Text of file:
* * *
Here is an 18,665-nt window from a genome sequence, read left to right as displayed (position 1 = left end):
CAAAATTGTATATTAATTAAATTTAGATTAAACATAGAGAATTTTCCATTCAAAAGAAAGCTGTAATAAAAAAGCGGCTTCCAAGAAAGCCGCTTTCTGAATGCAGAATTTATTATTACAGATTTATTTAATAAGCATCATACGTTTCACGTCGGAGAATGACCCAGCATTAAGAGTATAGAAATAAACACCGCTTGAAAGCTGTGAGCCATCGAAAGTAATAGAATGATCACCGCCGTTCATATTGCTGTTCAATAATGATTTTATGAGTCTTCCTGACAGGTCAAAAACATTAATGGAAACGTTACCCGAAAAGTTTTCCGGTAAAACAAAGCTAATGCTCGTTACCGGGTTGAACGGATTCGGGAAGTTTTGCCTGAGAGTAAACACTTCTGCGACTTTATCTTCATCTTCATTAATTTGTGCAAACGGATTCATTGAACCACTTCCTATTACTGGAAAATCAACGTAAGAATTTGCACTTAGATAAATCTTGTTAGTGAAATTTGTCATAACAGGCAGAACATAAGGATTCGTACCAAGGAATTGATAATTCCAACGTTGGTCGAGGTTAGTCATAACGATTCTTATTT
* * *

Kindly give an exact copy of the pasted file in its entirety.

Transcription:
Here is an 18,665-nt window from a genome sequence, read left to right as displayed (position 1 = left end):
CAAAATTGTATATTAATTAAATTTAGATTAAACATAGAGAATTTTCCATTCAAAAGAAAGCTGTAATAAAAAAGCGGCTTCCAAGAAAGCCGCTTTCTGAATGCAGAATTTATTATTACAGATTTATTTAATAAGCATCATACGTTTCACGTCGGAGAATGACCCAGCATTAAGAGTATAGAAATAAACACCGCTTGAAAGCTGTGAGCCATCGAAAGTAATAGAATGATCACCGCCGTTCATATTGCTGTTCAATAATGATTTTATGAGTCTTCCTGACAGGTCAAAAACATTAATGGAAACGTTACCCGAAAAGTTTTCCGGTAAAACAAAGCTAATGCTCGTTACCGGGTTGAACGGATTCGGGAAGTTTTGCCTGAGAGTAAACACTTCTGCGACTTTATCTTCATCTTCATTAATTTGTGCAAACGGATTCATTGAACCACTTCCTATTACTGGAAAATCAACGTAAGAATTTGCACTTAGATAAATCTTGTTAGTGAAATTTGTCATAACAGGCAGAACATAAGGATTCGTACCAAGGAATTGATAATTCCAACGTTGGTCGAGGTTAGTCATAACGATTCTTATTT